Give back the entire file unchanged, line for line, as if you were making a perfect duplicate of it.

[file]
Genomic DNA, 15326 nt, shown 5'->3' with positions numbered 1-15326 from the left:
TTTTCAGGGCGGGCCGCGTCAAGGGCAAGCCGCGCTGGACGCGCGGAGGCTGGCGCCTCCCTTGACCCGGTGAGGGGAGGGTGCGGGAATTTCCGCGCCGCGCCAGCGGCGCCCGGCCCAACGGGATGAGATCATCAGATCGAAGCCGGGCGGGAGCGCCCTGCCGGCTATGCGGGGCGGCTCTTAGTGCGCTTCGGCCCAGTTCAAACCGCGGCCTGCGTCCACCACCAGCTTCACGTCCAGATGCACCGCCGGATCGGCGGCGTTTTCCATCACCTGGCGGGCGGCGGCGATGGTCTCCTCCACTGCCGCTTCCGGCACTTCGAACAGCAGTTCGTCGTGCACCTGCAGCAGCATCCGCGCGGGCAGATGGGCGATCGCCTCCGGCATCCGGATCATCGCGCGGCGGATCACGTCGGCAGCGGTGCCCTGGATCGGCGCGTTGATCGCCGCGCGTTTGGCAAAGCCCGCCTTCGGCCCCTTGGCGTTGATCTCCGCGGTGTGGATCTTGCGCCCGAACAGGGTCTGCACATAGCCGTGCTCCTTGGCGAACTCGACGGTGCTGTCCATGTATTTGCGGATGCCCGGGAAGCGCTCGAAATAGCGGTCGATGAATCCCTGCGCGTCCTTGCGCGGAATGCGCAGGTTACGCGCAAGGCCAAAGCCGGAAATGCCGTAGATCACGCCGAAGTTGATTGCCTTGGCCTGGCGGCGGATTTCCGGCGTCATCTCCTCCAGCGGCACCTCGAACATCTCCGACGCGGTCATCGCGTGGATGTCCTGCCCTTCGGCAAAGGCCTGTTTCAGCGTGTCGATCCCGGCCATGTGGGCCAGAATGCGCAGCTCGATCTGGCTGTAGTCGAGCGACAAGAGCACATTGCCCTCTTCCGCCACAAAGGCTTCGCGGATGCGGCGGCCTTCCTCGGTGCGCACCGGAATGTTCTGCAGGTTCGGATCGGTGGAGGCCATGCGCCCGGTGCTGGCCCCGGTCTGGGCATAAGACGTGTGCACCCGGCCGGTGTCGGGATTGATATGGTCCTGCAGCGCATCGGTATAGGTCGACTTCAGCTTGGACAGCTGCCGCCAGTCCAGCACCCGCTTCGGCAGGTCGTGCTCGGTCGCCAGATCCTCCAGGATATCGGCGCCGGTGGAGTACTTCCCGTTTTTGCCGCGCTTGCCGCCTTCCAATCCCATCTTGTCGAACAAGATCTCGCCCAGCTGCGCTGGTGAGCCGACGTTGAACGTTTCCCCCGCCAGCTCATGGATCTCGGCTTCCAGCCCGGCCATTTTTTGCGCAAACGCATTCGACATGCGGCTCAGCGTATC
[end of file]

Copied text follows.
Genomic DNA, 15326 nt, shown 5'->3' with positions numbered 1-15326 from the left:
TTTTCAGGGCGGGCCGCGTCAAGGGCAAGCCGCGCTGGACGCGCGGAGGCTGGCGCCTCCCTTGACCCGGTGAGGGGAGGGTGCGGGAATTTCCGCGCCGCGCCAGCGGCGCCCGGCCCAACGGGATGAGATCATCAGATCGAAGCCGGGCGGGAGCGCCCTGCCGGCTATGCGGGGCGGCTCTTAGTGCGCTTCGGCCCAGTTCAAACCGCGGCCTGCGTCCACCACCAGCTTCACGTCCAGATGCACCGCCGGATCGGCGGCGTTTTCCATCACCTGGCGGGCGGCGGCGATGGTCTCCTCCACTGCCGCTTCCGGCACTTCGAACAGCAGTTCGTCGTGCACCTGCAGCAGCATCCGCGCGGGCAGATGGGCGATCGCCTCCGGCATCCGGATCATCGCGCGGCGGATCACGTCGGCAGCGGTGCCCTGGATCGGCGCGTTGATCGCCGCGCGTTTGGCAAAGCCCGCCTTCGGCCCCTTGGCGTTGATCTCCGCGGTGTGGATCTTGCGCCCGAACAGGGTCTGCACATAGCCGTGCTCCTTGGCGAACTCGACGGTGCTGTCCATGTATTTGCGGATGCCCGGGAAGCGCTCGAAATAGCGGTCGATGAATCCCTGCGCGTCCTTGCGCGGAATGCGCAGGTTACGCGCAAGGCCAAAGCCGGAAATGCCGTAGATCACGCCGAAGTTGATTGCCTTGGCCTGGCGGCGGATTTCCGGCGTCATCTCCTCCAGCGGCACCTCGAACATCTCCGACGCGGTCATCGCGTGGATGTCCTGCCCTTCGGCAAAGGCCTGTTTCAGCGTGTCGATCCCGGCCATGTGGGCCAGAATGCGCAGCTCGATCTGGCTGTAGTCGAGCGACAAGAGCACATTGCCCTCTTCCGCCACAAAGGCTTCGCGGATGCGGCGGCCTTCCTCGGTGCGCACCGGAATGTTCTGCAGGTTCGGATCGGTGGAGGCCATGCGCCCGGTGCTGGCCCCGGTCTGGGCATAAGACGTGTGCACCCGGCCGGTGTCGGGATTGATATGGTCCTGCAGCGCATCGGTATAGGTCGACTTCAGCTTGGACAGCTGCCGCCAGTCCAGCACCCGCTTCGGCAGGTCGTGCTCGGTCGCCAGATCCTCCAGGATATCGGCGCCGGTGGAGTACTTCCCGTTTTTGCCGCGCTTGCCGCCTTCCAATCCCATCTTGTCGAACAAGATCTCGCCCAGCTGCGCTGGTGAGCCGACGTTGAACGTTTCCCCCGCCAGCTCATGGATCTCGGCTTCCAGCCCGGCCATTTTTTGCGCAAACGCATTCGACATGCGGCTCAGCGTATC